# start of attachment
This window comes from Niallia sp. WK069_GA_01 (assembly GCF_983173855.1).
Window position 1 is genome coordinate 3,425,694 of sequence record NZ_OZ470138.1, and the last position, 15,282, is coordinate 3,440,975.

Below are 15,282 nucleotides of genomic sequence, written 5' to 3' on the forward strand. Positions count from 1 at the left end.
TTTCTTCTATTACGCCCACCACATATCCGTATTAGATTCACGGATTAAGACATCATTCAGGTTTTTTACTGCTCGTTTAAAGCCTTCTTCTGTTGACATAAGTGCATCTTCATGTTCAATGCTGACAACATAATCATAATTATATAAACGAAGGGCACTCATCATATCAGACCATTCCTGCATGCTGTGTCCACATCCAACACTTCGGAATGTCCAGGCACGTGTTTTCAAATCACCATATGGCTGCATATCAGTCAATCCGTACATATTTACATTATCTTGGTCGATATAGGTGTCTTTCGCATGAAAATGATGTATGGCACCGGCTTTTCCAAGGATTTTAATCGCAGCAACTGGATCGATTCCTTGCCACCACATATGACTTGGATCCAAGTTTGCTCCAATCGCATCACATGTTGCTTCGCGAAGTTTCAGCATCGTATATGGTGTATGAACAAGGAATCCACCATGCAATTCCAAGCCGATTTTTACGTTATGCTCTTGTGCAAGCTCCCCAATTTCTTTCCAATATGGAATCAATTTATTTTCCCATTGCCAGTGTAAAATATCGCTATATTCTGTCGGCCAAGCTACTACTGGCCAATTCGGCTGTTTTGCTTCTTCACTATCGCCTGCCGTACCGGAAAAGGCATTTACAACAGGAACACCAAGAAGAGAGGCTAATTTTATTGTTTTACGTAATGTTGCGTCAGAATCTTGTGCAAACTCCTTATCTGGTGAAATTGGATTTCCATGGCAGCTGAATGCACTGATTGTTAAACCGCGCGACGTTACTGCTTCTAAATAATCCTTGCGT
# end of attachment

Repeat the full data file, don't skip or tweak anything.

This window comes from Niallia sp. WK069_GA_01 (assembly GCF_983173855.1).
Window position 1 is genome coordinate 3,425,694 of sequence record NZ_OZ470138.1, and the last position, 15,282, is coordinate 3,440,975.

Below are 15,282 nucleotides of genomic sequence, written 5' to 3' on the forward strand. Positions count from 1 at the left end.
TTTCTTCTATTACGCCCACCACATATCCGTATTAGATTCACGGATTAAGACATCATTCAGGTTTTTTACTGCTCGTTTAAAGCCTTCTTCTGTTGACATAAGTGCATCTTCATGTTCAATGCTGACAACATAATCATAATTATATAAACGAAGGGCACTCATCATATCAGACCATTCCTGCATGCTGTGTCCACATCCAACACTTCGGAATGTCCAGGCACGTGTTTTCAAATCACCATATGGCTGCATATCAGTCAATCCGTACATATTTACATTATCTTGGTCGATATAGGTGTCTTTCGCATGAAAATGATGTATGGCACCGGCTTTTCCAAGGATTTTAATCGCAGCAACTGGATCGATTCCTTGCCACCACATATGACTTGGATCCAAGTTTGCTCCAATCGCATCACATGTTGCTTCGCGAAGTTTCAGCATCGTATATGGTGTATGAACAAGGAATCCACCATGCAATTCCAAGCCGATTTTTACGTTATGCTCTTGTGCAAGCTCCCCAATTTCTTTCCAATATGGAATCAATTTATTTTCCCATTGCCAGTGTAAAATATCGCTATATTCTGTCGGCCAAGCTACTACTGGCCAATTCGGCTGTTTTGCTTCTTCACTATCGCCTGCCGTACCGGAAAAGGCATTTACAACAGGAACACCAAGAAGAGAGGCTAATTTTATTGTTTTACGTAATGTTGCGTCAGAATCTTGTGCAAACTCCTTATCTGGTGAAATTGGATTTCCATGGCAGCTGAATGCACTGATTGTTAAACCGCGCGACGTTACTGCTTCTAAATAATCCTTGCGT